Visual Communications: Double Page Spread Article.

Below is my article for my double page spread, with the planning that I did previously I found this article fairly easy to write.

Cons, They are a Changing.

As Comic Con embraces the mainstream, is it leaving behind its Comic Book roots?

Possibly the most anticipated event on any committed geek’s calender, Comic Con has become one of the most exciting pop-culture functions in the world. Catering to entertainment sectors such as television, film , music and games whilst also promoting exclusive in-development projects in order to gauge the reaction of fans who are most likely to invest in them once released. It is obvious that with this extravaganza of geekdom, any fan would be spoilt for choice with its content getting bigger and largely recognised  by the vast majority of media coverage as a symbol of pop-culture. However, as the years go by, there has been much speculation that the absence in the content of comics has become more evident; especially with the introduction of advertisement for both film and television with the pricey celebrity appearances. Many die-hard attendees from previous Comic Cons have said the brand is becoming more about spectacle and embracing mainstream pop-culture and less about its original reason for existing, comics; which is understandable due to there being a complete absence of any comic publishers apart from giants such as DC and Marvel appearing on the main floor. As the Con is becoming less relevant to the comic community the following question has become more clear: Is Comic Con abandoning its comic book roots altogether and simply embracing its new-found symbolisation of Pop-Culture?

Starting in 1970 with a capacity of a mere 145 people, Comic-con was a one day event for obscure comic book readers in a time when the Silver age of comics and the popularity of cheesy super-hero fun was alive and well. With the idea of this annual event “giving the chance for amateur (readers) and amateur artists to meet the professionals and see how its done” said co-creator Shel Dorf; over the next few years the Con welcomed a steady gradual gathering of followers curious of what the convention included. To long-time attendees, the 70’s is fondly remembered as the golden-age of the convention, as it catered to the simple yet impressionable world of all things comics. With the budding success of science fiction films dominating the box office and television shows such as Star Trek and Doctor Who dominating the TV ratings more specific conventions began springing up all over America and it is safe to say that a lot of people who attended Star Trek conventions also attended the annual Comic Con conventions also, which is why in 1976 LucasFilm brought their first Star Wars film to the convention to promote right to their core audience. Since that time the con has seen a gradual move from a comic book specific convention to what now is seen as an entertainment wide all encompassing net of anything and everything wishing to make money. During the 1980’s Comic Con didn’t really grow much in terms of attendance but as the 90’s hit and comic books and superheroes became a mainstream fixation due to the release of big budget comic book adaptations such as the Tim Burton Batman films and the Teenage Mutant Ninja Turtle films, Comic Con saw it’s attendance sky rocket into the tens of thousands for the first time in its history. This trend continued throughout the 90’s with each year seeing an increase of at least a couple of thousand people until 2005 when it finally reached the mark of 100,000 attendees.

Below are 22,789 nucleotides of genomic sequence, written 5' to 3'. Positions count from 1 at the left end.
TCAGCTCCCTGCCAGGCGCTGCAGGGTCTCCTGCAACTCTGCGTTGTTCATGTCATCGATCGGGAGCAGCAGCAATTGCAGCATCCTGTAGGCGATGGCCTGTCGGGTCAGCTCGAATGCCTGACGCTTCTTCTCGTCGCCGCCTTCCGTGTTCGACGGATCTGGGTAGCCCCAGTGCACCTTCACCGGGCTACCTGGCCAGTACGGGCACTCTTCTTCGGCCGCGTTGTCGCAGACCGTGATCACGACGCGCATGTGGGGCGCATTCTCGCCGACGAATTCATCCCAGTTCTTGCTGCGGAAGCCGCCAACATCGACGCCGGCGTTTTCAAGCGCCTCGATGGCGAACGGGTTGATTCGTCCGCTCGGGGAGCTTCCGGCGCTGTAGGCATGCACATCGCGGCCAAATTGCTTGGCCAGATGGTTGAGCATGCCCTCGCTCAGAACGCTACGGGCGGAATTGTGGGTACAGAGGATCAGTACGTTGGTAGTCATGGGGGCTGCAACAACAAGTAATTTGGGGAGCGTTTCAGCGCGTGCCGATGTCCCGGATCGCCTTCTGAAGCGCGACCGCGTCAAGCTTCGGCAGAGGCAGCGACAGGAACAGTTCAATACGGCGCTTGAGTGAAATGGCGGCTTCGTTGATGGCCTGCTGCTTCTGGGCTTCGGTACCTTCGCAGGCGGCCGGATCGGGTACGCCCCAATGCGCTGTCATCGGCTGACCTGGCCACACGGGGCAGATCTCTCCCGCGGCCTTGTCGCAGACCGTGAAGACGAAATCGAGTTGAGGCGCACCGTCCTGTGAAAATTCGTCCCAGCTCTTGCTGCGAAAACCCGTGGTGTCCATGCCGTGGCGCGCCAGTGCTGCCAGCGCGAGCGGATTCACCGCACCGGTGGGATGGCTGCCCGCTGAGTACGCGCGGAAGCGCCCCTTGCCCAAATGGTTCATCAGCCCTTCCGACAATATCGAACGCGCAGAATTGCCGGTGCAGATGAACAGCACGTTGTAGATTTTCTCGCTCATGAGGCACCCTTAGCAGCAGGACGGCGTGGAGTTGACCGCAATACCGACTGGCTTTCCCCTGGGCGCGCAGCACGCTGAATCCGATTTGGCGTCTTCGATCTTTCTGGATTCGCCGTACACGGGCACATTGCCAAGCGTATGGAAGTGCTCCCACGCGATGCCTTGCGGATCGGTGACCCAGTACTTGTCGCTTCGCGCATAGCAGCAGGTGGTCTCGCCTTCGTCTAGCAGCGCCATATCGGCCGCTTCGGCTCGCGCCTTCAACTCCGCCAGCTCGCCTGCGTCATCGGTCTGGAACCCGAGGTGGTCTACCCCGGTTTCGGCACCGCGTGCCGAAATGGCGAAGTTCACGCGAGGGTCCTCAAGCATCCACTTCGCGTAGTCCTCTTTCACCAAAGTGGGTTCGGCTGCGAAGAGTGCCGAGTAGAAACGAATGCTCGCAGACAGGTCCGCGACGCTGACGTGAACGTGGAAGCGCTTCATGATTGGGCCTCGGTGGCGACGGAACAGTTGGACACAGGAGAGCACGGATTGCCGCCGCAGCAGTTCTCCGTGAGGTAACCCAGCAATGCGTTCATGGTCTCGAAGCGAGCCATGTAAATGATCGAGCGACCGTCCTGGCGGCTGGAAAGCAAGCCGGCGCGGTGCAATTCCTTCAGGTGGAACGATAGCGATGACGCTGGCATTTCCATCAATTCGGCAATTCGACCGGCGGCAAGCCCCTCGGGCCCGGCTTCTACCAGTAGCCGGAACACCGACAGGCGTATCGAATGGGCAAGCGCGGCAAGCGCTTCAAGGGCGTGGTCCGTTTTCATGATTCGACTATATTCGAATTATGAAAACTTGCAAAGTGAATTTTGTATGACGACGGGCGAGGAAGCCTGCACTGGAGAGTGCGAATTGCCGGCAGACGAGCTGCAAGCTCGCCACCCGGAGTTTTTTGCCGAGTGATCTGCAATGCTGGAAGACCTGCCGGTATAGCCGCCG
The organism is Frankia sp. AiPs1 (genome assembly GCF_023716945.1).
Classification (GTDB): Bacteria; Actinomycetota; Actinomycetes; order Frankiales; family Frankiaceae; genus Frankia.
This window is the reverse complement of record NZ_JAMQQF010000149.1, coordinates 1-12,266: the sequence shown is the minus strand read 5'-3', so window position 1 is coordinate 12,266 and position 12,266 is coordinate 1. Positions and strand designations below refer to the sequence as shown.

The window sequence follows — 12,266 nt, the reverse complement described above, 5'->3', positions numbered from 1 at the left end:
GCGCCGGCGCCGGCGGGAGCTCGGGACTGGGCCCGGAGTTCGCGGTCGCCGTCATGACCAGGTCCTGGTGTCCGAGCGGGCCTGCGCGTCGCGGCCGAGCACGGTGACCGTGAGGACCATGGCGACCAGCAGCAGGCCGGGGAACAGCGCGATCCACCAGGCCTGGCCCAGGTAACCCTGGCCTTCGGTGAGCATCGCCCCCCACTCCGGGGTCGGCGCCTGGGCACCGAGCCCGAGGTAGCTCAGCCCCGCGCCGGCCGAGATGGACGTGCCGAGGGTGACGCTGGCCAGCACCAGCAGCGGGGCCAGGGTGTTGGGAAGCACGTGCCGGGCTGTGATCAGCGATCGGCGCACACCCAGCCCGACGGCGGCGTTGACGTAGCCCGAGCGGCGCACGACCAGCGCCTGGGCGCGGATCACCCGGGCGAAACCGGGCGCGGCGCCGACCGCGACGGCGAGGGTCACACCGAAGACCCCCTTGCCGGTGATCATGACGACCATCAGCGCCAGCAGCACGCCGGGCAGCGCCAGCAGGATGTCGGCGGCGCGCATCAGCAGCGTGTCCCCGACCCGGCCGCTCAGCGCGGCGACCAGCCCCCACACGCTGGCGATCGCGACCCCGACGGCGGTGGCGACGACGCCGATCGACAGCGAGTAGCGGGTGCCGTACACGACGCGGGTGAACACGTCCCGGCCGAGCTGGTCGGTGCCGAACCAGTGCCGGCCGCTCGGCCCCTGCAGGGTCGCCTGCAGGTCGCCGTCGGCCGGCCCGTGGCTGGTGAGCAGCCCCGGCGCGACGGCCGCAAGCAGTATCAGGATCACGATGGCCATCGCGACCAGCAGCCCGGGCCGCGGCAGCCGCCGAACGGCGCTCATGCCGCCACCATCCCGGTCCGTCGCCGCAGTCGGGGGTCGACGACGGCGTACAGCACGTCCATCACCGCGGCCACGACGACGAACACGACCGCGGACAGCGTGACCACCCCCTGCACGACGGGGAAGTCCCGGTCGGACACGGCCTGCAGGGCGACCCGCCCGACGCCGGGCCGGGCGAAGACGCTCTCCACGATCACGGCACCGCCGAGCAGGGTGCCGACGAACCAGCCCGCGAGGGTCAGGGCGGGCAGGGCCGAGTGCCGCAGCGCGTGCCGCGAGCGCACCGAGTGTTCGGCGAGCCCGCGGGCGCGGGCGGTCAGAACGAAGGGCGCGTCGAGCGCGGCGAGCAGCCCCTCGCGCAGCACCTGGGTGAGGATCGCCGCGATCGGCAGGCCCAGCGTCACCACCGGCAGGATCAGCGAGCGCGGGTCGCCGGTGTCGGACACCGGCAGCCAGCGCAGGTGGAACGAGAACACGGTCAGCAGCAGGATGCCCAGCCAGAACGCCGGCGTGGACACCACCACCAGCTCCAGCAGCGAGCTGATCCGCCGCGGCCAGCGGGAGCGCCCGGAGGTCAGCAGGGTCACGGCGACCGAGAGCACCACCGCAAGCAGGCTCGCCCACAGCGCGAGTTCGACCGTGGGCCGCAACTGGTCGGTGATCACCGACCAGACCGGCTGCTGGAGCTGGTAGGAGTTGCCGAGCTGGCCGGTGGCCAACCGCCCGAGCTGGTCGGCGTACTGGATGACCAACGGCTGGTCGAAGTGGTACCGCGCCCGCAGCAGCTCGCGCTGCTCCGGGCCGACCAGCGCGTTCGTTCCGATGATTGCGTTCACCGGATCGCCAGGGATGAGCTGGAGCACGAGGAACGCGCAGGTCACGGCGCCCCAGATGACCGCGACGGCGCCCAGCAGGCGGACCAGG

Not only has Comic Con changed a lot in terms of what it has to offer people but it also has changed in terms of why people go there. During the 70’s and 80’s most people would go simply for the comic books and the occasional panel from comic book artists but as Hollywood became more involved in promoting their merchandise at Comic Con it has evolved to cater to many different but specific attendees. In the Comic Con of today a large portion of attendees go simply to see the attractions that the convention has to offer which includes panels which are now numerous and range from new and upcoming films to TV shows to question and answer sessions with such known directors as Kevin Smith all bring in a large majority of attendees. Hall H, which seats over 6000 people, has become notorious for world wide exclusive clips and news of films. Hall H was the first place to bring together and announce the formation of Marvel’s The Avengers back in 2010 and is known as the place which will consistently surprise its audience, making it the place to be during the convention.

Another big aspect of the convention, which has grown purely from the fans love of the characters which they either read about in comic books, play in games or watch in films or TV shows, is cosplay. Cosplay is short for “costume play” and the convention has seen a huge increase in the amount of fans who will attend in full costume and are even known to embody their chosen character throughout the event. Many people take cosplay very seriously and even perform small scenes in the Cosplay Masquerade which is a competition for all costumed attendees to show off their costumes and also show off their love for their chosen character.

The future of Comic Con looks to be one of continued success and growth due to the huge involvement of comic book and sci-fi characters in mainstream film and TV shows. The interesting downside to this though is that the actual comic books that these characters originate from are likely to be pushed out of the convention and the decrease in comic book sellers at the convention is evidence of this. With the continued money making success of comic book and sci-fi characters in popular culture it is only a matter of time before actual comic books disappear from Comic Con.

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